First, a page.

The Actors' Fund of America has received $150,000 from the Screen Actors Guild-Producers Industry Advancement & Cooperative Fund to establish a West Coast division of the Artists' Health Insurance Resource Center (AHIRC)—similar to the fund's New York operation—at its Los Angeles office.
The fund also has garnered a $50,000 grant from the Screen Actors Guild Motion Picture Players Welfare Fund to assist SAG members who live east of the Mississippi with payments for COBRA, the extension of their union health plans.
Funding for the West Coast office will strengthen The Actors' Fund's continuing efforts to address the issue of quality health insurance and affordable health care for members of the entertainment industry nationwide, according to Joseph Benincasa, executive director of The Actors' Fund.
The West Coast office will conduct workshops for the uninsured and under-insured; provide in-person and telephone counseling for individuals and families; facilitate enrollment in private and government-subsidized health plans, and organize industry advocacy and lobbying for expansion of access to health insurance and health care. Its staff will also research and update Internet resources for the western states on the AHIRC website database, accessible through www.actorsfund.org, which serves the arts and entertainment community nationwide and provides information on a vast array of health insurance and health-care access issues.
"Securing quality health insurance is a critical issue that deeply affects the lives of our colleagues, their families, and artists of all disciplines, for whom lack of insurance can lead to inferior health care and ruinous debt," Benincasa said. "California presents particular difficulties in obtaining health insurance since state law does not mandate that insurers accept all applicants, as is the case in New York. In addition, premiums in California can be extremely high for anyone middle-aged or older or who has any type of health problem. By expanding our AHIRC program with the new West Coast office, we will work to substantially increase the number of insured among entertainment professionals there."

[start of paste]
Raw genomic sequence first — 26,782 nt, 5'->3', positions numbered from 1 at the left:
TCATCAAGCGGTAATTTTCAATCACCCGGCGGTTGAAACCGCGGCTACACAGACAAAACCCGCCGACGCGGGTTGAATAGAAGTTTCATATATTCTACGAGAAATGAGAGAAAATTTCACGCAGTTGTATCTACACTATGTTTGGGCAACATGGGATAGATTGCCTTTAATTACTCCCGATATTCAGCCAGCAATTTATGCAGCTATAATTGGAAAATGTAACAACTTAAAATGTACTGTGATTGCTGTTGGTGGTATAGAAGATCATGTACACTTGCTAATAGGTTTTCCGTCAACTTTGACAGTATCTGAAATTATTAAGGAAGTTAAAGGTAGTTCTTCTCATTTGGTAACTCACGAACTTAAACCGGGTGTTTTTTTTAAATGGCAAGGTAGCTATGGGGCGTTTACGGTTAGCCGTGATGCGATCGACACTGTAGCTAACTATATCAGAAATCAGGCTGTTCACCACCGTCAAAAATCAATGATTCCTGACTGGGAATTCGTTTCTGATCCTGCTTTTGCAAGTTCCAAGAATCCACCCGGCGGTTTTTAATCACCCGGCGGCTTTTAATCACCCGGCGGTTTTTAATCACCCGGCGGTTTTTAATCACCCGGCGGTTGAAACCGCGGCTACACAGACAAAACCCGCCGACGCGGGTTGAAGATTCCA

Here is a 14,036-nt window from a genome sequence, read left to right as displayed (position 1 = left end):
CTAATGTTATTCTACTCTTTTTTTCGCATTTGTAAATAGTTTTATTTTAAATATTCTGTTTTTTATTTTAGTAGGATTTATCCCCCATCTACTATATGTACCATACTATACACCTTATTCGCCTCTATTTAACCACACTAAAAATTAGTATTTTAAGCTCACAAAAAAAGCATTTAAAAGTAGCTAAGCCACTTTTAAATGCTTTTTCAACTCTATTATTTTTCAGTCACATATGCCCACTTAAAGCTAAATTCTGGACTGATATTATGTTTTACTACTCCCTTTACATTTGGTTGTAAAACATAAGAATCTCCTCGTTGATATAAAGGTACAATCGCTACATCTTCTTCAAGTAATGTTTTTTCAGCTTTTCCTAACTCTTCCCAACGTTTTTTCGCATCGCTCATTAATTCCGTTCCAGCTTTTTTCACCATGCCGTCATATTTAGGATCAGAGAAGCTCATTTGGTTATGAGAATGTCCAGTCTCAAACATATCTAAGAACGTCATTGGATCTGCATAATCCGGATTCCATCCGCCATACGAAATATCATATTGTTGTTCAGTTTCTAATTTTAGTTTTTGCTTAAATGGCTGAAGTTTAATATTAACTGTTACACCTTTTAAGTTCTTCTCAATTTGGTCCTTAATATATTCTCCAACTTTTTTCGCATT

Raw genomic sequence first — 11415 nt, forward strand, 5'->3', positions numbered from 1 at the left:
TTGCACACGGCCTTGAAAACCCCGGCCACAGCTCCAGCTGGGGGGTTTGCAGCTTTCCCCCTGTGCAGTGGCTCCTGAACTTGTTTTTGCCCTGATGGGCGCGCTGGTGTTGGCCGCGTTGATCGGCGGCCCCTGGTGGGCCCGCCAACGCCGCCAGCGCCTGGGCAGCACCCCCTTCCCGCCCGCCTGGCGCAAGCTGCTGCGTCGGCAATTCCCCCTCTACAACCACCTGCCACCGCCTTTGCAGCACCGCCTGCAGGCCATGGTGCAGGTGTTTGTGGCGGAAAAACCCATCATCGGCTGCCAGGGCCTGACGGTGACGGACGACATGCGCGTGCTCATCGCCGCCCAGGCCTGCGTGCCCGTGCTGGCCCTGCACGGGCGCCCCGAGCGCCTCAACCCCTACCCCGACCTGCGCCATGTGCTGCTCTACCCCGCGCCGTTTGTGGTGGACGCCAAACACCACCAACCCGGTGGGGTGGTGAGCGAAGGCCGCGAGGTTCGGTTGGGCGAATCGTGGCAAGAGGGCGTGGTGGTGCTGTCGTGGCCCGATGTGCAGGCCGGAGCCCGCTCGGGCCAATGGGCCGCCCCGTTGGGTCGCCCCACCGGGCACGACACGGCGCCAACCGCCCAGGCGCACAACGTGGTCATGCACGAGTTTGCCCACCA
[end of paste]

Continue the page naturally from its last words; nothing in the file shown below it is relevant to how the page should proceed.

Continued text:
With more than 30% of entertainment industry professionals without health insurance, The Actors' Fund has responded to this crisis with several strategies: emergency financial assistance for premium payments, information and access resources on its AHIRC website, a direct enrollment center in New York, a free health-care clinic in New York, and lobbying for government programs that meet the special needs of industry members. Because the health insurance system in the United States is largely employer-based, most Americans access health insurance through their jobs. For people in arts and entertainment, with incomes that often depend on episodic employment, with work that is project-based, or who are self-employed, finding affordable health insurance is becoming increasingly difficult.